anagama shift.

my last night at the clay company was spent doing the 8-midnight shift with j.  at midnight matt said we might have as little as 45 minutes left so i decided to stay until the end.  approximately 5 hours later we shut the anagama down.  it made for a pretty delirious day at work, but it was worth it!  here are a couple of pics i snapped between side stokes.

"i'm hot to burn this sonovabitch" (paulina, what up!)

rearranging.

super hot and bright.

basically freezing except when stoking.

i found it really amazing to watch matt and don work.  they seemed to know what was happening inside the kiln at every moment.  or they would open up a peep hole and glean a ton of information.  when i fire the little soda, i’m never FULLY confident that i know what is happening.  in the anagama with multiple stoke points and all kinds of dynamics going on inside i was totally blown away by their extreme knowledge, confidence and control.  amazing!

first work of 2010

am i turning over a new leaf?  no, not really, but i did delve into the new year making some functional work.  the residents at st. pete clay (and a few others) are doing a shot glass exchange.  i’m running around with a chicken with my head cut off with moving preparation and working as much as possible but i took a few hours on jan. 3rd to make some shot glasses.  you can’t really tell from the images but they are just a little bigger than a large shot glass.  i had to bring my operation inside to the kitchen counter because it was absolutely TOO cold to work outside.

the cups are currently roasting away in the annual anagama firing at the clay company.  visiting artists don reitz, matt long and john ballisteri are captaining the firing.  i was disappointed to have to be so much less involved than last year, but thems the breaks.  i signed up for a stoking shift on saturday with some of my favorite girls (wilson, marlena) and we were kicking it old skool around the anagama.  i have no idea what the p10 porcelain will look like wood fired, but hopfully it will be nice.  i even lined them with shop clear.  i felt like a real potter!

actually the kiln won’t be opened until after my departure for philadlephia, but i’ll happily await my first mail in philadlephia: a package of shot glasses from every resident 🙂

i have another shift coming up tuesday night which promises to busy and HOT and side-stoke-tastic.

it’s a bit of a bummer to be on the periphery of this exciting event, but what a nice way to say good bye!

the move is on…

 

the above picture is of some tiny sculptures i call the saskunei seeds.  saskunei means “no worries” in the fukushima dialect of japanese.  in late 2007 i attended a sweet kiln workshop in mashiko, japan.  it was my first time to fire woodkilns and we fired 4 kilns in 4 days.  one of those kilns was the saskunei smokeless kiln built by kusakabe masakazu.  months later i would get to visit him at his studio in fukushima, two times and spend a couple of weeks there total.  while i was visiting his studio, i made the sculptures above.    pretty soon after that i returned to the united states for good.  on the way back i had a layover in atlanta, which i extended so i could visit my good friend and potter kelly sullivan.  she works over at an awesome studio/gallery mudfire and during the visit, i got to do some work there.  i made some monster sculptures and more of these little seeds, which she fired and glazed after i headed back to florida.  over one year later, on a trip up to bowling green, ohio, a friend and i stop in on her and after all this time i get to see the finished peices.  when i returned to my studio in st. pete, i decided to make a some more of these little guys, as favors for the folks who purchased work from my exhibition.  i’ve given a lot of them out as little gifts, but kept at least a few from each batch, and i’ll keep making them.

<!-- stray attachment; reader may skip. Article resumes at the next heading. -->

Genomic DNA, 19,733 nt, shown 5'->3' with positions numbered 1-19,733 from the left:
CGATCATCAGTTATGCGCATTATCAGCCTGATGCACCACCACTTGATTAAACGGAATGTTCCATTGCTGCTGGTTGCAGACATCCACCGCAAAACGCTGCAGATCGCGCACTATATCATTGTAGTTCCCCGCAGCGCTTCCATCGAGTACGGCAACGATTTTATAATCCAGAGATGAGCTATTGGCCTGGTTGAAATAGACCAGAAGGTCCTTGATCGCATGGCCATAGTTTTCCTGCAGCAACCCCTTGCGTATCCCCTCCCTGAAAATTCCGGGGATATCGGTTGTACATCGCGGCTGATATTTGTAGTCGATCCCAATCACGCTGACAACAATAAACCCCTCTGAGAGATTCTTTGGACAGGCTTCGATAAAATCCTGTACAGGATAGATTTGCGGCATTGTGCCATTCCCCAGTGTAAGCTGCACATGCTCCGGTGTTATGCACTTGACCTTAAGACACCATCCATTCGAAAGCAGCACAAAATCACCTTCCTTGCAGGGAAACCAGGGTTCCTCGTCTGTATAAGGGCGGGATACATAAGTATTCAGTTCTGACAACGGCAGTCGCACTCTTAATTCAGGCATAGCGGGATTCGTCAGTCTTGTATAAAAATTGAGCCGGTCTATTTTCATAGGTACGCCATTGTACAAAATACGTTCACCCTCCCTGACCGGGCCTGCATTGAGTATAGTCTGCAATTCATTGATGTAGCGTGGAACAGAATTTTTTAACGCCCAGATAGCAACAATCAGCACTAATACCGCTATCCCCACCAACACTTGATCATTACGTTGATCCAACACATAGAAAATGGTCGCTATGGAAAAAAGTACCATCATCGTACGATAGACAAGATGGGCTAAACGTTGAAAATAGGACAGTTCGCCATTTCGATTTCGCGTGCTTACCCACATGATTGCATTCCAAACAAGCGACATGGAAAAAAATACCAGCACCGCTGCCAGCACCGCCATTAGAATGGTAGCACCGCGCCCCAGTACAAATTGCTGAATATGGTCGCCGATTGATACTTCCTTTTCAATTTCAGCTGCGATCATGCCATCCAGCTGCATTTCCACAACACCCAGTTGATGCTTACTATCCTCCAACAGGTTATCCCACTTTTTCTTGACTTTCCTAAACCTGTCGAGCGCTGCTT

which brings me to the next stop on this train line, philadelphia, pa.  i’ve “graduated” from my residency in st. pete and in january i’ll be moving up to philly.  i started this blog to write about the good times, struggles and process of the clay life and hopefully the next year will bring more to write about.

hot out of the kiln.

last post before atomic.  i’ll definitely post remotely from the bazaar with pics of everything going on. come on down and get a group of these little guys for your home.  i’ll also have some of the large wall peices and an assortment of rattles and tiny sculptures.

getting ready for atomic.

small wall piece, wood/salt fired.

last year i wrote about shopping at the atomic holiday bazaar in sarasota, fl.  this year i’ll be there selling my work.  i was honored to be selected and even more honored to be rocking my space with team sarasota!

small wall piece, soda fired porcelain.

i know it’s going be a good time.  last year i ran into an old friend who i hadn’t seen since before cell phones and internet!  crazy.

get to the bazaar early for sweet swag bags including some tiny sculptures by me!

small wall piece, soda fired porcelain, lots of yummy carbon trapping...

snaps

my clay co shelf near entrance...

back shelf/tide pool.

today i unpacked the work i’d taken with me to “eclectic and then some”.  since most of the smallies had just come out of the kiln they hadn’t made it to the shelf before heading over to gulfport.  these are some quick snaps, but you get the idea of my shelf space at the clay co.  i am really loving the pieces all together like this.

john cage says “Rule 8: Do not try to create and analyze at the same time. They are different
processes.”   gettting a look at everything together, the low fire wall pieces i made about a year ago and the small ones which i made a couple of weeks ago really get’s my brain going.  the collection in the second picture feels like a display case of a natural history museum.  shells?  fossils?  an aquarium?  this is the kind of situation i would like to put people in.  and then they realize they can take a little piece of the display home with them.